Motorola Droid First Hands-On: It’s A Terminator

Motorola Droid First Hands-On: It’s A Terminator

The Motorola Droid. Not to mix droid metaphors here, but I feel like it’s the phone Darth Vader would use. And after a couple of minutes using it, I’m still excited about it.

AU: The Motorola Droid is exclusively offered to Verizon customers in the US. -EH

The Droid


There’s also something weirdly refreshing about such a straightforwardly utilitarian design. There’s nothing here that’s trying to be sexy. Or particularly clean. There’s all kinds of lines and marks and bumps and details. It’s a strange kind of retro, with the black and the gold accent. It’s, well, Imperial.

I think it’s my favourite piece of Android hardware yet, at least until I see the battery life.

Android Two Dot Oh Yeah

Android 2.0 Screenshot Walkthrough


The Droid’s running a basically stock build of Android 2.0. Verizon apps will be available later from a special channel in the Android Market, but it’s a totally unpolluted phone out of the box.

It’s faster, in almost every way possible. (This in part, is thanks to the Droid’s ARM Cortex A8 processor, the same kind in the iPhone 3GS and Palm Pre.) Apps open quicker, transitions are instant and smooth, scrolling rarely drags in the browser or maps.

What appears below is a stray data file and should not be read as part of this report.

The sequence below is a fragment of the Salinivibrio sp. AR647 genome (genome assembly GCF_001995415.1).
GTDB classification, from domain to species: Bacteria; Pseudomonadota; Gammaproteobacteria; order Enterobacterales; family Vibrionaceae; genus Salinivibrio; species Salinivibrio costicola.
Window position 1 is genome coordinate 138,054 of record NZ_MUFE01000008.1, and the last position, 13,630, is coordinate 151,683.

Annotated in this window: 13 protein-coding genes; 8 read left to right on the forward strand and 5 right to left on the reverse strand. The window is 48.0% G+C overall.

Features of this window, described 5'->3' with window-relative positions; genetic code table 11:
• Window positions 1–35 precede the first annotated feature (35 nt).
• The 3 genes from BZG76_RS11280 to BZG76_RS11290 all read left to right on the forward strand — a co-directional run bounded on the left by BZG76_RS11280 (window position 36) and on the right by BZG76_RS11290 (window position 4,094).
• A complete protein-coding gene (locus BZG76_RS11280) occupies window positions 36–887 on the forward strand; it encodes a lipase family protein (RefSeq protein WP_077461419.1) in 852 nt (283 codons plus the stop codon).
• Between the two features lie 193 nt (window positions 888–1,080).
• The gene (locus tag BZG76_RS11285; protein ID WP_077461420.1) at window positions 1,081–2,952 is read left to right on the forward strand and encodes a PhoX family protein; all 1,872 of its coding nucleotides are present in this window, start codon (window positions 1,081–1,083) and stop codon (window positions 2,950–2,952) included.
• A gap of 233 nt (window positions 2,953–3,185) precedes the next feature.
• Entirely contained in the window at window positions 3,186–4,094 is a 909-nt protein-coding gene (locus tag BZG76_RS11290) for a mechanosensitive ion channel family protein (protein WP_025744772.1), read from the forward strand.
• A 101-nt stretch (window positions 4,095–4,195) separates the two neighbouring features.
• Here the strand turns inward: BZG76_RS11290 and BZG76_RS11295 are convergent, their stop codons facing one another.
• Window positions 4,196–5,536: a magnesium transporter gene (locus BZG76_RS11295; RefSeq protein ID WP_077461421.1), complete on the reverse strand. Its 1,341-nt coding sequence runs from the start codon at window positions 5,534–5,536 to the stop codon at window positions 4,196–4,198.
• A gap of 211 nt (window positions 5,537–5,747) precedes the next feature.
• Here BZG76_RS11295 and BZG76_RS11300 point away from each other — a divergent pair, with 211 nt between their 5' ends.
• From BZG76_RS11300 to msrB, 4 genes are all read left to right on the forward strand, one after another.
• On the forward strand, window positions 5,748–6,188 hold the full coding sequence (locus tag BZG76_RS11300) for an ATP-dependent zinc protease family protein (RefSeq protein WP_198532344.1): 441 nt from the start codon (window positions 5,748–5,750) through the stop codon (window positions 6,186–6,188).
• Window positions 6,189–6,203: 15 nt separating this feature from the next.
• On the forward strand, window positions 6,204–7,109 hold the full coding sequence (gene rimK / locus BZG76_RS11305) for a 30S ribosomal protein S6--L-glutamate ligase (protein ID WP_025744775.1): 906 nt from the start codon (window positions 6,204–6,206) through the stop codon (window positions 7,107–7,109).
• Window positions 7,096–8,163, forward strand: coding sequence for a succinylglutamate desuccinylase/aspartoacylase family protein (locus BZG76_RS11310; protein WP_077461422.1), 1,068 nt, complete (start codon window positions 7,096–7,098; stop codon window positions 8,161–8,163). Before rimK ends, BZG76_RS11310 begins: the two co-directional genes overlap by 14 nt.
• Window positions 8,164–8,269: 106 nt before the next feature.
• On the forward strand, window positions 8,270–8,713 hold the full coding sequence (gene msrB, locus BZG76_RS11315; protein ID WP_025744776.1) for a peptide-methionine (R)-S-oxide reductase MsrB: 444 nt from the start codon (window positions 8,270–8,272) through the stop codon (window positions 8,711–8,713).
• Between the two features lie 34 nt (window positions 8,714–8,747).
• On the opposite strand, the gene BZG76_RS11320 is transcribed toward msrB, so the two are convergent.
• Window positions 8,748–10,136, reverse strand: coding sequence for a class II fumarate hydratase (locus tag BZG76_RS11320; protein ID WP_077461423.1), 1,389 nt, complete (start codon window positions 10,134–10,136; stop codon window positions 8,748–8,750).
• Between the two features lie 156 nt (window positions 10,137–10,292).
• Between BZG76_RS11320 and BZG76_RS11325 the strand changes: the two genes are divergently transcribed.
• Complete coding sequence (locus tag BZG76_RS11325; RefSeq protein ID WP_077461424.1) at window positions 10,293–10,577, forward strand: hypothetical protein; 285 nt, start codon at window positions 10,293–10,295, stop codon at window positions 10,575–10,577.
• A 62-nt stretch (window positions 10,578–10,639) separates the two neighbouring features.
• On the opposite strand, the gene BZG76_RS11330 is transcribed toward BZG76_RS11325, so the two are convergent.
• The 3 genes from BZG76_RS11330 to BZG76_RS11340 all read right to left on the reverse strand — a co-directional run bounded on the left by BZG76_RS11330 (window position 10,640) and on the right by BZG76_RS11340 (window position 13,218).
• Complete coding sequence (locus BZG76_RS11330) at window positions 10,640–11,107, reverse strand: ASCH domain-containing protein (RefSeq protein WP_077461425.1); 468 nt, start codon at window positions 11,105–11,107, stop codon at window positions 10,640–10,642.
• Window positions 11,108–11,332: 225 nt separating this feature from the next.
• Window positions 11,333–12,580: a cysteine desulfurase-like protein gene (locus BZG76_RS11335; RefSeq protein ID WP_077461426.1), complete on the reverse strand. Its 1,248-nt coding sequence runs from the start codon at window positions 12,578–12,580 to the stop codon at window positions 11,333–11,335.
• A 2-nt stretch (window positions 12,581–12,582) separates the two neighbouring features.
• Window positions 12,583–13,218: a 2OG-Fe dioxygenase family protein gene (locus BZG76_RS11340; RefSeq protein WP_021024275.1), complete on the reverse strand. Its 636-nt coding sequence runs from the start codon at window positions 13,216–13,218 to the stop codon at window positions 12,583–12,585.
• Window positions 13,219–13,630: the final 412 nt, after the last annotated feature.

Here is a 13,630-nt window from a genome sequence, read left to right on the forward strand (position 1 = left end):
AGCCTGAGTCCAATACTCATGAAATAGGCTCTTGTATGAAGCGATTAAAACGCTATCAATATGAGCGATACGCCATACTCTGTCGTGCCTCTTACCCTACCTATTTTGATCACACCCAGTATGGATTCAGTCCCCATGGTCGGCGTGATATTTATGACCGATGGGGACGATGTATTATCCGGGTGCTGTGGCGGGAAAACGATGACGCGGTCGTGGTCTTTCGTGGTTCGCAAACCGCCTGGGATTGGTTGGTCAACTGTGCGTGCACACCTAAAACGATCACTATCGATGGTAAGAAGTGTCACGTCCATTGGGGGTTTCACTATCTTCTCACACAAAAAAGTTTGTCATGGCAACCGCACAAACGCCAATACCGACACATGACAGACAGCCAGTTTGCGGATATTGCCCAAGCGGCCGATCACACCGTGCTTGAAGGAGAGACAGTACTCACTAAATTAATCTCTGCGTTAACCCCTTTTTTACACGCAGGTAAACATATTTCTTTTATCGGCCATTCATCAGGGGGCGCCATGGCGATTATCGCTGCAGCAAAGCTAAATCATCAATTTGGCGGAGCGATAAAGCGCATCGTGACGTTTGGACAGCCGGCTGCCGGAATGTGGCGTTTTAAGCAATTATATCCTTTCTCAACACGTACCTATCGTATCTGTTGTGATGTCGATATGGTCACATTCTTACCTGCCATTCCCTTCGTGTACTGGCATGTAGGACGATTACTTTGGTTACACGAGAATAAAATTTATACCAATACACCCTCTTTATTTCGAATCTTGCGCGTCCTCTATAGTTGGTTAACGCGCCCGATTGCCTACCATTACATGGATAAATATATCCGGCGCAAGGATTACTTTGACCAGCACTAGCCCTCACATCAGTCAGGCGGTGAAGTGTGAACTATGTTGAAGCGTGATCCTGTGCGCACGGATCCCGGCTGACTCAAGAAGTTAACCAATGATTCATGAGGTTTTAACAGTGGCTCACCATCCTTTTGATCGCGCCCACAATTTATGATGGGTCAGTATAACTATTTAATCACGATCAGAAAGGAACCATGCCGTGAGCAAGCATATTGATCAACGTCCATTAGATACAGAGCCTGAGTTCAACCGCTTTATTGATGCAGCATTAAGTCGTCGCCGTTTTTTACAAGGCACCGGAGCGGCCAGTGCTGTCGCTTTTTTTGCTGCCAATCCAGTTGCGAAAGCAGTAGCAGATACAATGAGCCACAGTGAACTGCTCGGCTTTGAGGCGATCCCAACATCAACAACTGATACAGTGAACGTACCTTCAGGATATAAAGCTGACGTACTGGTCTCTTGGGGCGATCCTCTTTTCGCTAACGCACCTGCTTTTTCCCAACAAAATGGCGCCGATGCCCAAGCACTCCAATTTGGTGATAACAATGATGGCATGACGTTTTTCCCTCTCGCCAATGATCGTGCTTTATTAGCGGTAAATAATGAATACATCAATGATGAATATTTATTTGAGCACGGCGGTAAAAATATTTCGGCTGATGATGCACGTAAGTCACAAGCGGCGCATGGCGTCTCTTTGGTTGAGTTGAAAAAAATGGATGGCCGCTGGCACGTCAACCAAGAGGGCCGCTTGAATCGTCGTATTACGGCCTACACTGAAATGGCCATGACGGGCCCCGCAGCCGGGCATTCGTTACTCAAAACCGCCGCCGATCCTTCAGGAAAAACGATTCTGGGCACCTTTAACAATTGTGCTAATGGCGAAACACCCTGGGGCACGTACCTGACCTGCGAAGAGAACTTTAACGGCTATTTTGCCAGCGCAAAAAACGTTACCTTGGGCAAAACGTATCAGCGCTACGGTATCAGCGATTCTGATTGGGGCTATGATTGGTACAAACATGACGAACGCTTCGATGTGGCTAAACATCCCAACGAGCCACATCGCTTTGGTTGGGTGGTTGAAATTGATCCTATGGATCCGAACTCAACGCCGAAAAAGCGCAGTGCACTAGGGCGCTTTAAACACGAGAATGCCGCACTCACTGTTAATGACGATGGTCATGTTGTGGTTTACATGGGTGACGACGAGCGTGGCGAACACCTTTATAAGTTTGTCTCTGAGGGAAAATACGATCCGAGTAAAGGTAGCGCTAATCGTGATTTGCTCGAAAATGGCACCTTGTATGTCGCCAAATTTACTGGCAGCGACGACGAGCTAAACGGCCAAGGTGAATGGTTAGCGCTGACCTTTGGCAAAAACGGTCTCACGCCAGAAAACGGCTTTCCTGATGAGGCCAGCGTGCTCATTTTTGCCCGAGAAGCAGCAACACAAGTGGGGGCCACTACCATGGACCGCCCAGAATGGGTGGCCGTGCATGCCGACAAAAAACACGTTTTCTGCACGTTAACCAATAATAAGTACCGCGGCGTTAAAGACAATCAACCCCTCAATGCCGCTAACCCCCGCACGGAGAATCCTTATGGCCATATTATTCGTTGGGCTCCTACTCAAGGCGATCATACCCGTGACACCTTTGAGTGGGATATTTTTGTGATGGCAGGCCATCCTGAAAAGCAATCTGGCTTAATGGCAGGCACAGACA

Android’s grown up. The icons have been redesigned — they’re cleaner, more serious, less cartoony. Contacts, as you’ve seen, has improved with Facebook integration and a new feature called Quick Contact that lets you ping somebody however you want to. Facebook contact stuff works better than the Pre (which gives you all or nothing options) or the Hero (where you have to manually link each contact), with the option to bring in all of your Facebook contacts, just the people that are also in your Google contacts or manual linkage.

Voice is a much bigger part of Android 2.0 — holding down the search button for a second engages voice commands for search, navigation (just say “navigate”) and other features. Speaking of navigation, Brian has a lot more here on Google’s new turn-by-turn service with data layers. It might be the single most significant upgrade in Android 2.0, actually. One thing that’s not upgraded? The onscreen keyboard. It’s still sorta crummy.

Universal search — thank god. It’s amazing to me that the phone OS from the search company fell behind Palm and Apple on this. It’s here now, and it can search your contacts, browser history and bookmarks, contacts, apps, your music and YouTube. (Why you have to separately search SMS and email, I don’t know.)

The browser, besides being simply faster and working better, has a slightly refreshed UI — multiple windows are managed via a simple text list, for instance. Some of the other benefits, like HTML5 support, are obviously a little hard to easily quantify.

We’ll have more for you over the next few days, but for now, just know that yes, it’s okay to be excited about this. It may very well be the Droid we were looking for.